As a permanent resident of Canada, the residency obligation is a requirement that is related to your physical presence in the country during a prescribed period of time. You will be required to meet the residency obligation in order to maintain your status as a permanent resident.
The only permanent residency obligation is that you have, is to be physically present in Canada for at least 730 days within a 5 year period. Otherwise, you must be eligible for 1 of these residency obligation exemption conditions:
An immigration official will assess your residency obligation if you apply for:
If it is determined that you have failed to meet the residency obligation, you will technically still be a permanent resident until a formal decision is made.
If you are present in Canada at the time of the decision, you could be issued a departure order that requires you to leave Canada within a 30 day period.
If you are abroad when the decision is made, then you will receive a formal letter informing you of the decision.
If you are aware that your residency obligation is not met, then you can voluntarily renounce your permanent residence status.
However, you have the right to appeal this decision to the Immigration Appeal Division (IAD). You must file an appeal within 30 days if you are present in the country or 60 days if you are abroad.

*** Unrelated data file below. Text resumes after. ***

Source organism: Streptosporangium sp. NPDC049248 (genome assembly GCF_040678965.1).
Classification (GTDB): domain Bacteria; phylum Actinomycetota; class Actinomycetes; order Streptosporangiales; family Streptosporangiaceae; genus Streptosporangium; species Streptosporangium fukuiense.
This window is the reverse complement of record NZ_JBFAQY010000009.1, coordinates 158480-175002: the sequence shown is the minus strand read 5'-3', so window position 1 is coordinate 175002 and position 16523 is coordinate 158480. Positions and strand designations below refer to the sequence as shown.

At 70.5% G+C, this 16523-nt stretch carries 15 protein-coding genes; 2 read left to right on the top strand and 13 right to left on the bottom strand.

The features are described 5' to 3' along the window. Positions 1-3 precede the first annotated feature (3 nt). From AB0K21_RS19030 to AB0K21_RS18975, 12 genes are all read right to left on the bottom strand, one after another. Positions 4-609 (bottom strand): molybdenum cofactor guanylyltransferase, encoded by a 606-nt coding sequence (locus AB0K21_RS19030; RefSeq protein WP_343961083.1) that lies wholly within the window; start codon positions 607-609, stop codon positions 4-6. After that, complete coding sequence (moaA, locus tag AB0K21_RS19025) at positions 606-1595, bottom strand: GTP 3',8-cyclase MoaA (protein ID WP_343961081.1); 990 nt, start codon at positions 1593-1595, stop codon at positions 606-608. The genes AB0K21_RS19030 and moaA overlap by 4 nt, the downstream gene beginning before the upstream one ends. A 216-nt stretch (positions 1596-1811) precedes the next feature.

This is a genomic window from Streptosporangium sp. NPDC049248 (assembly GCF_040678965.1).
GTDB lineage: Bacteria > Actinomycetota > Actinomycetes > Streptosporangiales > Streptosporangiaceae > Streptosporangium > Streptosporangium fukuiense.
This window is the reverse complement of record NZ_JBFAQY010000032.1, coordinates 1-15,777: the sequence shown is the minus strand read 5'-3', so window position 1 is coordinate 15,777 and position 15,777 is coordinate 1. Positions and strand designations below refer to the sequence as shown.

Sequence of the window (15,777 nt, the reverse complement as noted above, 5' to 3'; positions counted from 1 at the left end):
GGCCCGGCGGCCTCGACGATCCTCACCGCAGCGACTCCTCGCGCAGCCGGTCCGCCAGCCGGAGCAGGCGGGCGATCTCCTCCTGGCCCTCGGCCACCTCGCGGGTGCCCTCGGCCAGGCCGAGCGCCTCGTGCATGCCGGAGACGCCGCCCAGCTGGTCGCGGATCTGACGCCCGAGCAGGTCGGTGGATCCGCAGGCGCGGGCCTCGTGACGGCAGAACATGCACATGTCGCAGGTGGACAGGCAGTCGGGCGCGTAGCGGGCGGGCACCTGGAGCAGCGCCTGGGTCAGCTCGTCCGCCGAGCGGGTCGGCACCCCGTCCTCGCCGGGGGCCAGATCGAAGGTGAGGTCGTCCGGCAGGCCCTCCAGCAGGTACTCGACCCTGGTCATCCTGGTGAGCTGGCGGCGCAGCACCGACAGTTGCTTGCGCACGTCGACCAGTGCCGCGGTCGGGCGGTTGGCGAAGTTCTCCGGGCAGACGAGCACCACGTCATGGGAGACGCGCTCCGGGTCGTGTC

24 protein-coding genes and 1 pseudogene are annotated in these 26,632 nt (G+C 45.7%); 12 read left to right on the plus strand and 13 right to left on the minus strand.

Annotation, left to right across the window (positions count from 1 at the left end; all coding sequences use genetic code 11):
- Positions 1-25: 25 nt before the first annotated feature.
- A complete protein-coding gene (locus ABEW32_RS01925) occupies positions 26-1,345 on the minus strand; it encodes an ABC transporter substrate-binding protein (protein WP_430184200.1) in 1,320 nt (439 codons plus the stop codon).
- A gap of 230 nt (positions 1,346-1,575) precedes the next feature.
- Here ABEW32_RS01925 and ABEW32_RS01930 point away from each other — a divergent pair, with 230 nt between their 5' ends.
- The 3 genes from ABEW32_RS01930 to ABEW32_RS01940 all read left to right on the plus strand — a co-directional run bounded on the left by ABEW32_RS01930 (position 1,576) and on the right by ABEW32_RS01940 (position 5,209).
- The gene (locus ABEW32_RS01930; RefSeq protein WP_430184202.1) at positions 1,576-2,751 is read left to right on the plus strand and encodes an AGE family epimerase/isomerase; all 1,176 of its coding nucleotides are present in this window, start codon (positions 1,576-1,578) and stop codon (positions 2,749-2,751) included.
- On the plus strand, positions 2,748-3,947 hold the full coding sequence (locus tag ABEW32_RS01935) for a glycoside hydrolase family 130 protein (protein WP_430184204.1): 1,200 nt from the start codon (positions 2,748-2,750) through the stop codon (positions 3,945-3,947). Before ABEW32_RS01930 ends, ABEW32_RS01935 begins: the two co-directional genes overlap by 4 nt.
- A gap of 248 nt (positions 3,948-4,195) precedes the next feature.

You must consider all options before renouncing your permanent residency.
If you plan to stay abroad for an extended period, then it is crucial that you inform the government body of Immigration, Refugees and Citizenship Canada (IRCC).
The purpose of setting residency obligation is:
If you have been a permanent resident for less than 5 years, then you will be required to demonstrate that you will be able to meet the residency obligation in the following 5 years after becoming a permanent resident.
If you have gained permanent residency through provincial nomination through a Provincial Nominee Program (PNP), then the Canadian law determines that you must demonstrate an intention to live and work in the province.
If your intention to settle in the province is not supported by your actions, you could be discovered misrepresenting. Misrepresentation is a serious offense and can result in a 5-year ban from Canada.
You can lose your status as a permanent resident if:
We hope that you found this resource topic informative, interesting and useful.
My Visa Source stays updated on all immigration news and announcements across Canada and the United States, including sudden changes in government law.
Our legal solutions help individuals, families, businesses and investors from North America and around the globe.
Partnering with an experienced immigration lawyer can greatly increase the likelihood of achieving your specific immigration or visa goals.
Immigration is a complex process that requires strong legal strategy, precise submission of legal documents and perfect attention to detail, reducing the risk of wasted time, money or permanent rejection.
Securing personalized legal help is quick and simple. Begin with our one-minute online assessment form or call us toll-free at 1-888-509-1987.
We have a dedicated team of licensed professionals standing by, ready to answer your immigration and visa questions. We’ve been helping people from over 120 countries for over a decade and can help you too.
Book a personal consultation to speak with an award-winning immigration lawyer either in-person, over the telephone, or through a video conference.
We're open 6am-9pm PST & EST, 7 days a week, and are ready for in-person, phone, and video consultations.